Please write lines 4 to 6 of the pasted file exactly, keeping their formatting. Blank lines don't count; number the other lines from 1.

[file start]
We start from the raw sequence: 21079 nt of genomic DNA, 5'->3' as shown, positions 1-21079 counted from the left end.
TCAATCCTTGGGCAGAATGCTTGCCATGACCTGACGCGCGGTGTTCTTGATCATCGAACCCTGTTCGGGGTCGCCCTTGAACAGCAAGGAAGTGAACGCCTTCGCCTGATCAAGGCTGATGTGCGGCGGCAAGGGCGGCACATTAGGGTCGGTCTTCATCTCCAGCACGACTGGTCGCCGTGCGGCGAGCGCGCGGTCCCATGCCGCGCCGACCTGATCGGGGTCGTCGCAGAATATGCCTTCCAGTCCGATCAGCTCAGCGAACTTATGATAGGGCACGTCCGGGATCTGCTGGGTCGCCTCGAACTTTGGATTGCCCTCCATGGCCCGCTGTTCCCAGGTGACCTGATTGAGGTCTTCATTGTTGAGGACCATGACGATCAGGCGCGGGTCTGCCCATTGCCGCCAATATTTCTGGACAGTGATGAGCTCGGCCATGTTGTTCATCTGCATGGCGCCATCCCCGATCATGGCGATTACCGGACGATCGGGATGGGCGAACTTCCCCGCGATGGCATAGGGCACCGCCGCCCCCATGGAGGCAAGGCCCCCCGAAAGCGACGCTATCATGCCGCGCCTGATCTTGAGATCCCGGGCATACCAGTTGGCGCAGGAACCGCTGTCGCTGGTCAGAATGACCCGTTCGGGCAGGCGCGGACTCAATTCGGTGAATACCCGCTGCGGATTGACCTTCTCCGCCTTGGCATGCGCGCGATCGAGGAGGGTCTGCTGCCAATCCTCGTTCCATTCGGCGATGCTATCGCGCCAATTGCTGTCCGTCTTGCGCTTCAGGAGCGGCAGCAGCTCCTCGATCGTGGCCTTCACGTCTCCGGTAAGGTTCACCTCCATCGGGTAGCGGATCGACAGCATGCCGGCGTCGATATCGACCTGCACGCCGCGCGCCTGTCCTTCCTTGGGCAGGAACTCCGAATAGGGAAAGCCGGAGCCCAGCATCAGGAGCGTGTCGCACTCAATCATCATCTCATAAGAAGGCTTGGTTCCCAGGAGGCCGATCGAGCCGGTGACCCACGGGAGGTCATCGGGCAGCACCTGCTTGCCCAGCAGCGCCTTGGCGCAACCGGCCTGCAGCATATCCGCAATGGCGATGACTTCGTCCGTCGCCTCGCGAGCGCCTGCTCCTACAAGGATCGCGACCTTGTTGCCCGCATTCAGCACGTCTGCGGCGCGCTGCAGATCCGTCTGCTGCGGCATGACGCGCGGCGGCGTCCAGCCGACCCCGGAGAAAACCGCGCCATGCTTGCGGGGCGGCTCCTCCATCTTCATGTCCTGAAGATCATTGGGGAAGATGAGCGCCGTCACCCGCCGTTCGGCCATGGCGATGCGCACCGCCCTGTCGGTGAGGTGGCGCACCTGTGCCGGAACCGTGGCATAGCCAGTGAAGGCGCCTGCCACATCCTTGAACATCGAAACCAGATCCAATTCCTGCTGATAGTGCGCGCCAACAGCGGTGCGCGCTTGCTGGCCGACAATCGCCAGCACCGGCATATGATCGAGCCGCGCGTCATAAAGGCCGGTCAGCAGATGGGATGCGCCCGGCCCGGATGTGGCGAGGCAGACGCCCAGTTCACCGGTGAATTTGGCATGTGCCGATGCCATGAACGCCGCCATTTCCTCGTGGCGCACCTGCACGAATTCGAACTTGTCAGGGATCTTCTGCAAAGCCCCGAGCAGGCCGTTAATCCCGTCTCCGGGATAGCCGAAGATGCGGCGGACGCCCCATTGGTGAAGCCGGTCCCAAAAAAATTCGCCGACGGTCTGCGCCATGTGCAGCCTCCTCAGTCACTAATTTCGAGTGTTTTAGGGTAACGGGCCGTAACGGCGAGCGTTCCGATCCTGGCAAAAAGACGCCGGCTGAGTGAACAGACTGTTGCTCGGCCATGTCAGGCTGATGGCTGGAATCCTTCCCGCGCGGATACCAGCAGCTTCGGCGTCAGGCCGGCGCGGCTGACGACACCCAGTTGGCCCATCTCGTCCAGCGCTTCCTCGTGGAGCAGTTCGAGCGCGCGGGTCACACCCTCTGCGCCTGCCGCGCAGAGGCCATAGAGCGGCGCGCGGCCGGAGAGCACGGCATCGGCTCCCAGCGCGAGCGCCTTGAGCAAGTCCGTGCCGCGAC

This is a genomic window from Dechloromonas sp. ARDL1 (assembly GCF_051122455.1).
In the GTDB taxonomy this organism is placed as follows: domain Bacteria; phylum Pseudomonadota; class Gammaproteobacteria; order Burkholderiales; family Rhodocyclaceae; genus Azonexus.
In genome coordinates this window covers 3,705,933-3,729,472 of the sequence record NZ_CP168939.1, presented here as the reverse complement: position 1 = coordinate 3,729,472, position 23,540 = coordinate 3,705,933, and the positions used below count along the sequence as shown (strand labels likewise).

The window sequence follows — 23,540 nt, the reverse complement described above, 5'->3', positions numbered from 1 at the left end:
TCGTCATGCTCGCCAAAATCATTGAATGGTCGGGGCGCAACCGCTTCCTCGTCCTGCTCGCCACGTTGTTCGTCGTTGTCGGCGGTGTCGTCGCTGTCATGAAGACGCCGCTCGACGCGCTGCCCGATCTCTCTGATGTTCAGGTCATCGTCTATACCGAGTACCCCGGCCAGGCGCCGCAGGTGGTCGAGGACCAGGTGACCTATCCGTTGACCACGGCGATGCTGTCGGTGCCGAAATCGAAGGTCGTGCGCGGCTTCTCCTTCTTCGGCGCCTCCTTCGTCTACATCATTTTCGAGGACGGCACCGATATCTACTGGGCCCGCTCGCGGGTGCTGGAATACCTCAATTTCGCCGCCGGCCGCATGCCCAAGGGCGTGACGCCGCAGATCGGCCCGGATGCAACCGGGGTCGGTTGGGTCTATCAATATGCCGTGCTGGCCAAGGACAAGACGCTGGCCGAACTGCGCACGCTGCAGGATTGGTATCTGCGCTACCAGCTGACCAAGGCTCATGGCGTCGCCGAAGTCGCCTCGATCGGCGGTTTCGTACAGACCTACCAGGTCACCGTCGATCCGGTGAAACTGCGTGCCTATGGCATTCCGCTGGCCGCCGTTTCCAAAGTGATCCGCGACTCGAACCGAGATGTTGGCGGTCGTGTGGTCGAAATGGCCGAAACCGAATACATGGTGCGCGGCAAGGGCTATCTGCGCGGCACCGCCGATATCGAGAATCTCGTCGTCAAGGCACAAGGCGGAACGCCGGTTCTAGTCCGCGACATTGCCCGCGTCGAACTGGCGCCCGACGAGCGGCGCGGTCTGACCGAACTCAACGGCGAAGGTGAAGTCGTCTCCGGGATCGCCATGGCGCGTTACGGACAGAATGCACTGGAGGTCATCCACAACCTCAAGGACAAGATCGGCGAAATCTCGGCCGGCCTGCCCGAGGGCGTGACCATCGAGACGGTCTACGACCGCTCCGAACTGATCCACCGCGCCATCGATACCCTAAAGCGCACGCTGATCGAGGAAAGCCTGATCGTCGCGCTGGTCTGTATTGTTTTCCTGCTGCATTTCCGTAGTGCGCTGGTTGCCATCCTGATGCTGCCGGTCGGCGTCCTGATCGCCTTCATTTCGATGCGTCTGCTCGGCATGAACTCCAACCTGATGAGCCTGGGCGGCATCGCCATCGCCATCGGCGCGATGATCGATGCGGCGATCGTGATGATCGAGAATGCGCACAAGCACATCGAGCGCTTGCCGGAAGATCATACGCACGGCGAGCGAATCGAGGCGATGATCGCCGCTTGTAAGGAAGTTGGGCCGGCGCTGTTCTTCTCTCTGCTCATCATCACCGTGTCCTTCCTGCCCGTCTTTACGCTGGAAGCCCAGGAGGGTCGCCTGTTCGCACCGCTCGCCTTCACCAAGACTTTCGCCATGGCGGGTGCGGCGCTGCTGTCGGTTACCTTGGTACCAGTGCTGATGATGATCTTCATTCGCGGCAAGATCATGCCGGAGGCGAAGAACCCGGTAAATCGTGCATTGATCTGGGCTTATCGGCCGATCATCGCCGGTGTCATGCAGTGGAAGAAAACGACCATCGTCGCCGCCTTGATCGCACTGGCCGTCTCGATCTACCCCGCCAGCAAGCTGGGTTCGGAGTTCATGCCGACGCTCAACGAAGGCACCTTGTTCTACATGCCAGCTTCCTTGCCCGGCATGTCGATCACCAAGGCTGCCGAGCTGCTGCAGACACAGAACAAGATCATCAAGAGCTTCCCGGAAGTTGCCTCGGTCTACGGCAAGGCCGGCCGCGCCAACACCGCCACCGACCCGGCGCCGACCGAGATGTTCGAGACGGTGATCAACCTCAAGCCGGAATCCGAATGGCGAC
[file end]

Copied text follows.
In the GTDB taxonomy this organism is placed as follows: domain Bacteria; phylum Pseudomonadota; class Gammaproteobacteria; order Burkholderiales; family Rhodocyclaceae; genus Azonexus.
In genome coordinates this window covers 3,705,933-3,729,472 of the sequence record NZ_CP168939.1, presented here as the reverse complement: position 1 = coordinate 3,729,472, position 23,540 = coordinate 3,705,933, and the positions used below count along the sequence as shown (strand labels likewise).

The window sequence follows — 23,540 nt, the reverse complement described above, 5'->3', positions numbered from 1 at the left end: